JMinister of Justice Marco Buschmann (FDP) sees the case of the suspected knife attacker from Brokstedt as evidence that the flow of information between prosecutors and immigration authorities needs to be improved. A procedure had been initiated before the crime to expel Ibrahim A. from the country, Buschmann told the newspapers of the Funke media group on Tuesday. However, the legally required hearing of the man apparently failed because the competent authority had not reached him – even when he was already in custody for another crime and was therefore under the control of the law enforcement authorities.
“It can’t be,” criticized Buschmann. “Pre-trial detention should not be an advantage, particularly for someone who boasts about how dangerous he is. That’s absurd.” His ministry made a proposal to the justice departments of the federal states as to how law enforcement and immigration authorities could work more closely together, also to prevent cases similar to the one in Brokstedt.
Two killed in attack
In the future, immigration authorities should not only be informed about the issuance and cancellation of an arrest warrant, but also about the actual detention or release of the person concerned. “In particular, the address of the detention center and the release address would also have to be given,” explained Buschmann. “Hearings and any subsequent deportations must not fail because the immigration authorities are not informed about these circumstances.”
Ibrahim A. is said to have stabbed other passengers with a knife on a regional train from Kiel to Hamburg on January 25. Two young people died and five others were injured, some seriously. Almost a week earlier, the 33-year-old had been released from custody in Hamburg. The authorities in both federal states – Hamburg and Schleswig-Holstein – blame each other for dealing with the alleged perpetrator.
In view of the alleged knife attacker’s previous statements about terrorism, the German Police Union (DPolG) is calling for deportation prisons for dangerous asylum seekers. The suspect Ibrahim A. should not have been at large, union boss Rainer Wendt told the “Bild” newspaper. “We need consistent deportation custody for dangerous refugees until the day of their deportation – even if that takes years.”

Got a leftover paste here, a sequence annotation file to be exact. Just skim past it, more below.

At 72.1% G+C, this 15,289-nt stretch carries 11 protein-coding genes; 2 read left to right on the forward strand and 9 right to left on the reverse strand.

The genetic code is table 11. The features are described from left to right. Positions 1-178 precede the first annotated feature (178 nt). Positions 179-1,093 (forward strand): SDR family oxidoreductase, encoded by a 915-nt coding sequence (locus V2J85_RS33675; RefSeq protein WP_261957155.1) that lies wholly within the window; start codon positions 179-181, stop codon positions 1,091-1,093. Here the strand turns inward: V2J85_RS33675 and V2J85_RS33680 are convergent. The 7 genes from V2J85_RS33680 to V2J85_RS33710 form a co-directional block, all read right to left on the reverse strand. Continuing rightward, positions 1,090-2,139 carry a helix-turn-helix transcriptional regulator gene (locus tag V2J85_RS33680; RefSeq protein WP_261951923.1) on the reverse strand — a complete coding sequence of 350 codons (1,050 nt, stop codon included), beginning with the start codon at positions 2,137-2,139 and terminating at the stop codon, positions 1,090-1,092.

According to Wendt, the deportation prisons he demands could also be rented abroad if migrants classified as dangerous were not taken back from their home countries. In addition, the union leader called for “an electronic community file of all authorities involved that can be viewed nationwide for those who entered the country illegally”. Police officers and civil servants must “know at all times who is standing in front of them and who is responsible”.
The head of the CSU state group, Alexander Dobrindt, also believes that deportation prisons make sense. “Someone who poses such a danger, who has made it so unmistakably clear that he has extremist, terror-ready ideas, must not be released again,” he told the “Bild” newspaper.
It became known on Monday that Ibrahim A. had compared himself to the terrorist Anis Amri on a train six months before the knife attack. According to the Hamburg judicial authority, his prisoner’s personal file documents that he said in prison in August 2022: “There is not just one Anis Amri, there are several, I am one too.” Amri was in December 2016 with a stolen truck drove to a Christmas market in Berlin. Twelve people were killed and dozens more injured.
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